Between Prophets and Political Scientists: Reversing the Marginalized Role of Political Scientists in Election Forecasting in Nigeria

Ikem Afamefune Patrick, Ogbonna Confidence N.

Abstract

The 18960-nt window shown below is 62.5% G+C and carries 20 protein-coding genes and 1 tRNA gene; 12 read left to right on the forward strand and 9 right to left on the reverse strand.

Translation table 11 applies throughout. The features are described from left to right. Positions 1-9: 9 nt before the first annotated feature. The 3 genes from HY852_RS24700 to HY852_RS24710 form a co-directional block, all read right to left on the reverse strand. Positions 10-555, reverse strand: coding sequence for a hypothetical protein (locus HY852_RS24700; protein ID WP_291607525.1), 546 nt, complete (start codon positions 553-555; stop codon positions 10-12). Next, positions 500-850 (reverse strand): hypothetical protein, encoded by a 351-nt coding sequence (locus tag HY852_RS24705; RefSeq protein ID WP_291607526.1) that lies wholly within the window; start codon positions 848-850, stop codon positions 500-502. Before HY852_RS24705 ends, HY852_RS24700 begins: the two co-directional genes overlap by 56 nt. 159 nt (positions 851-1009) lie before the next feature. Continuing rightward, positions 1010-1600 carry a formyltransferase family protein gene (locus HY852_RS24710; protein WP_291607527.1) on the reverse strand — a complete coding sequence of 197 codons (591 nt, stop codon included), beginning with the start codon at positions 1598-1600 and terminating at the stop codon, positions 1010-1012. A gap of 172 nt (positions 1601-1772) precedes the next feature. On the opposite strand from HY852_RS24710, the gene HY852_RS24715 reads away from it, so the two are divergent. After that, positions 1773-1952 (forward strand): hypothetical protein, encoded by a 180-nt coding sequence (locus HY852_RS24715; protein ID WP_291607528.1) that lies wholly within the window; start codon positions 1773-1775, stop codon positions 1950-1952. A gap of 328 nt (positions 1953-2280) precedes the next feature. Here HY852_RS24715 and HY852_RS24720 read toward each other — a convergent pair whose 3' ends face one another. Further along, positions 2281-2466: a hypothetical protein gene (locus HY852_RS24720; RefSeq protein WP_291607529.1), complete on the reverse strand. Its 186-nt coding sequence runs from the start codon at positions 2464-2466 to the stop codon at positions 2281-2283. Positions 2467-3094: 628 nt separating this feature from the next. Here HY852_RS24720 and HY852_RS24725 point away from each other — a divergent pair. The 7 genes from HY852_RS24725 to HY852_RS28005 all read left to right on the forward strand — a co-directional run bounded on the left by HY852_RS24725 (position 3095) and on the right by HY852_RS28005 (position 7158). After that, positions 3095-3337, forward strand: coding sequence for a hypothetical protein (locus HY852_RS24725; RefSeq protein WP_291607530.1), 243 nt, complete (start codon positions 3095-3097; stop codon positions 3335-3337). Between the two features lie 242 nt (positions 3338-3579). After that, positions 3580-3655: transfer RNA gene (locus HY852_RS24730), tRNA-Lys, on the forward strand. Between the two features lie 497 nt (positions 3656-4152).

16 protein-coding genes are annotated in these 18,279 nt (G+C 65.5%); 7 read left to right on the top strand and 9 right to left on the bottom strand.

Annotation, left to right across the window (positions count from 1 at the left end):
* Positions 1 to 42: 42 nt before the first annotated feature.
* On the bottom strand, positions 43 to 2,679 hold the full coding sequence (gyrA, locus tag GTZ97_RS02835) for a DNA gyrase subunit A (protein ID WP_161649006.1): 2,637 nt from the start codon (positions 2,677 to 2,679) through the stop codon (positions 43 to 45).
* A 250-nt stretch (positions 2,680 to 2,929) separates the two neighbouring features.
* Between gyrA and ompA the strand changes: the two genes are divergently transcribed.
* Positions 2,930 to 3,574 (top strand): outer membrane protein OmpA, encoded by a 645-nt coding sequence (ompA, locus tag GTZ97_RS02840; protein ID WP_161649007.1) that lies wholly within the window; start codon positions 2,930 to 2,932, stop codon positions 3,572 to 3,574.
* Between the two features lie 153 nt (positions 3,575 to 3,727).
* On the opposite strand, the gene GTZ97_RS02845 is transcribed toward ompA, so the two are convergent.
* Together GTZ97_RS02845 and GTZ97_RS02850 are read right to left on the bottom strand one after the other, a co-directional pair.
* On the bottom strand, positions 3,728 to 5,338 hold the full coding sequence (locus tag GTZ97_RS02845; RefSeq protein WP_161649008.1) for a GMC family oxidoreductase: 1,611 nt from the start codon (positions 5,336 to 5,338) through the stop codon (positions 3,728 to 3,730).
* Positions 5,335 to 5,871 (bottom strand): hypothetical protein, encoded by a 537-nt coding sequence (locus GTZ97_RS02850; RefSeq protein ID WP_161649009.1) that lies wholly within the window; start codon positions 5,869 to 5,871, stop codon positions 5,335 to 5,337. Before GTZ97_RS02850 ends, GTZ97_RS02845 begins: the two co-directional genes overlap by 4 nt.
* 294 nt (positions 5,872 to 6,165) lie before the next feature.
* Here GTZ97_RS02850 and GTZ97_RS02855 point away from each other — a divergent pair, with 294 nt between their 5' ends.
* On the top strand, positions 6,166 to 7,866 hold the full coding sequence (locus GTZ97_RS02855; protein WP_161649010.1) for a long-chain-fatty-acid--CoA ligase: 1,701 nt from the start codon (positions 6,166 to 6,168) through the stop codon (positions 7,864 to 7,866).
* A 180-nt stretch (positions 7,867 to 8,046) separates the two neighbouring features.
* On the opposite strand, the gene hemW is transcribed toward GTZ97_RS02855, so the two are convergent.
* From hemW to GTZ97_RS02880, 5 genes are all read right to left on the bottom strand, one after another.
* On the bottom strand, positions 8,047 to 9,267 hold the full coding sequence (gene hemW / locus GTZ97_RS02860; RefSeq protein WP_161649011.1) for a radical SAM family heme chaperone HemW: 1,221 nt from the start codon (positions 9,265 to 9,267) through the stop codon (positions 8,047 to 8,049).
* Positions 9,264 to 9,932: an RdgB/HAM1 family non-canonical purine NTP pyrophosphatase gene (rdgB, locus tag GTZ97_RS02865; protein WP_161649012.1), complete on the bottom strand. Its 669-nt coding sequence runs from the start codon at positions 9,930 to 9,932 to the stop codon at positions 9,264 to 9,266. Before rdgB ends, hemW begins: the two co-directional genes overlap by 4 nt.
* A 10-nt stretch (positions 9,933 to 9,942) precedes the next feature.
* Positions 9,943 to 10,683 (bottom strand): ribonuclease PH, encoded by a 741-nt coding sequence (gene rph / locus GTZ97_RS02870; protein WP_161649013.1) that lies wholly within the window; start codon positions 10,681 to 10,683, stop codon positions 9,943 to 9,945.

In Nigeria, there have emerged a trend of unscientific predictions of electoral outcomes, mostly, attributed or rooted in divine, transcendental, sacred or mysterious exposition whereby at every round of elections, certain prophets reel out prophetic declarations of prospective winner or/and loser of the elections without any form of data collection and analysis. Unfortunately, this spiritualization of electoral outcome has seemingly stampeded the evolution of a vibrant public opinion polls culture that should naturally be spearheaded by Political Scientists, in order to advocate for the entrenchment of the science of forecasting in the electoral process to engender objectivity and reliability of predictions. However, this is not the case in Nigeria. Far more dangerous is that these prophetic declarations are made amid tensed political atmosphere sufficient to threaten the democratic process and consolidation in the country. It is in this regard therefore, that this paper critically examines this phenomenon and put forth ways Political Scientists can reassert their voice in the electoral process in Nigeria by making use of opinion polls to forecast electoral outcomes. Also, the paper is a wake-up call for the professional body of Political Scientists in the country to assume its rightful place in the electoral process and to nip in the bud these personalist-prophetic declarations-which most times clash with each other and are capable of threatening Nigeria’s democratic process.

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